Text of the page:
Game talkGood design, Bad design, Great design

 Posted by (Visited 24654 times)  Game talk  Tagged with:
Dec 162011
 

Good design is familiar.
Bad design is boring.
Great design is exciting.

Good design embraces human nature.
Bad design exploits human nature.
Great design is humane and humanistic.

Good design guides.
Bad design controls.
Great design invites.

Good design drives habit.
Bad design drives frustration.
Great design drives passion.
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Dec 132011
 

Ian Schreiber posted on Twitter asking

Game designers: in your everyday use of the terms, is there a difference between “rules” and “mechanics”? If so, what?

I do make the distinction, and I had to think a bit about how to even phrase it. So here’s a quick thousand+ words on it. :)

First off, I think these are both terms that will feel different to a player vs a designer.

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MusicThe Sunday Song: Alice

 Posted by (Visited 6240 times)  Music  Tagged with: , , , ,
Dec 112011
 

I wrote this song quite a long time ago, for one of my favorite webcomics, entitled Alice! The comic hasn’t updated since 2006, but I actually own the print collection that was available for a while. The vibe of it was somewhere between Peanuts and Calvin & Hobbes — except it was about an overimaginative teen or tween girl. Glancing at it now, it makes me think of my daughter, who similarly dives into roleplaying and doesn’t come out for days.

 

An Alice comic strip

An Alice comic strip

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download

 

The tablature and sheet music have actually been posted up for ages and ages in the Music section of the site. It’s in standard tuning, but uses a partial capo on the 4th fret covering only three of the strings — strings 3, 4, and 5, numbered from the high E as the first string.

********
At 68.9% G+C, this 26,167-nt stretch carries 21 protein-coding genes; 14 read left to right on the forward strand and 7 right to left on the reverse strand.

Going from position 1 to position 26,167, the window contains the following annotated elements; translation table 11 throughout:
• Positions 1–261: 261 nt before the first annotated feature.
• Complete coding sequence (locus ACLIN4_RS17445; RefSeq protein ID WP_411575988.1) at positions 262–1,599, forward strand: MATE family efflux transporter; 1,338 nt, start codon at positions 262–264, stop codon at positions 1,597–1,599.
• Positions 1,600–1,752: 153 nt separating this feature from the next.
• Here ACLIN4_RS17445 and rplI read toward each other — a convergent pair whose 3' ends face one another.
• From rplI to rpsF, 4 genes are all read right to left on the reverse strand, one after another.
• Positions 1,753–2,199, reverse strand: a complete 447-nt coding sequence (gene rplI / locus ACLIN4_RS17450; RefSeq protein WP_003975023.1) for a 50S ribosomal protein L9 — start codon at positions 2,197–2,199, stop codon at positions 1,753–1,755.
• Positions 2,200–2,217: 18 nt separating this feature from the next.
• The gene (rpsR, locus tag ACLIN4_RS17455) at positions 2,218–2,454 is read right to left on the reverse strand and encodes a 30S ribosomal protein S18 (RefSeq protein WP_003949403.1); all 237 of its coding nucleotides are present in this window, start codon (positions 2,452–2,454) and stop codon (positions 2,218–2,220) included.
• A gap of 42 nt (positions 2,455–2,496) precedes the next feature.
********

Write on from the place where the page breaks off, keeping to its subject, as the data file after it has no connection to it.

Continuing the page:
Hope you like it!

Game talkGame feedback & hide-and-seek

 Posted by (Visited 5141 times)  Game talk  Tagged with: ,
Dec 092011
 

Raph, aren’t there some situation where lack of feedback actually add to the experience? I’m thinking, for instance, something as simple as a game of hide and seek. You don’t really know if you’re well hidden until you’re found (or not)! Doesn’t “knowing you don’t know” add more tension and excitement?

-Olivier Carrère

Well, first of all, let’s not underestimate the amount of feedback there is for the hider while hiding; the sound of giggles and held breaths let go, the clear sounds of the seeker exploring the area, and depending on your location, actual visual tracking of the seeker. But all of that isn’t even really the feedback, as you state — it’s whether or not you’re found. Having to wait for that level of feedback is common in all sorts of games.

To address your question more specifically: yes, of course a certain amount of lack of feedback is fine. In the case of hide and seek, you are building a heuristic for “how the seeker seeks.” So it’s a psych game as well as a puzzle of finding decent hiding spaces. You are trying to determine how the seeker thinks, and outwit them. Worse, you have to do so with limited resources (limited environment, limited timeframe).

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Game talkNotes on game feedback

 Posted by (Visited 8635 times)  Game talk  Tagged with: ,
Dec 082011
 

I was mentioned in a comment on Google+, and ended up writing a little bit about game feedback as a result. So here it is.

The discussion was on the absence of combat logs (scrolling text windows showing you exact numbers for combat actions) in the new SWTOR MMO. Some folks regret the absence, because they use the logs to optimize what they are doing, and use it as a learning tool. Other players find them a legacy of the text mud days, or a feature that hastens the deconstruction of the entire system and therefore damages the fun factor.

Both sides are right, really. Combat logs are just a form of feedback. The more feedback the system gives you, the more information you have for the process of figuring out how the system works. This then makes the process of optimizing play easier (read that as “getting the results you want from a given input”).

The first thing to realize here is that everything the game shows you, really, is a form of feedback. The locations of chess pieces on a board, the “game state,” is a type of feedback. Numbers floating off the enemy are feedback; the glowy effect trailing a swinging sword is also feedback.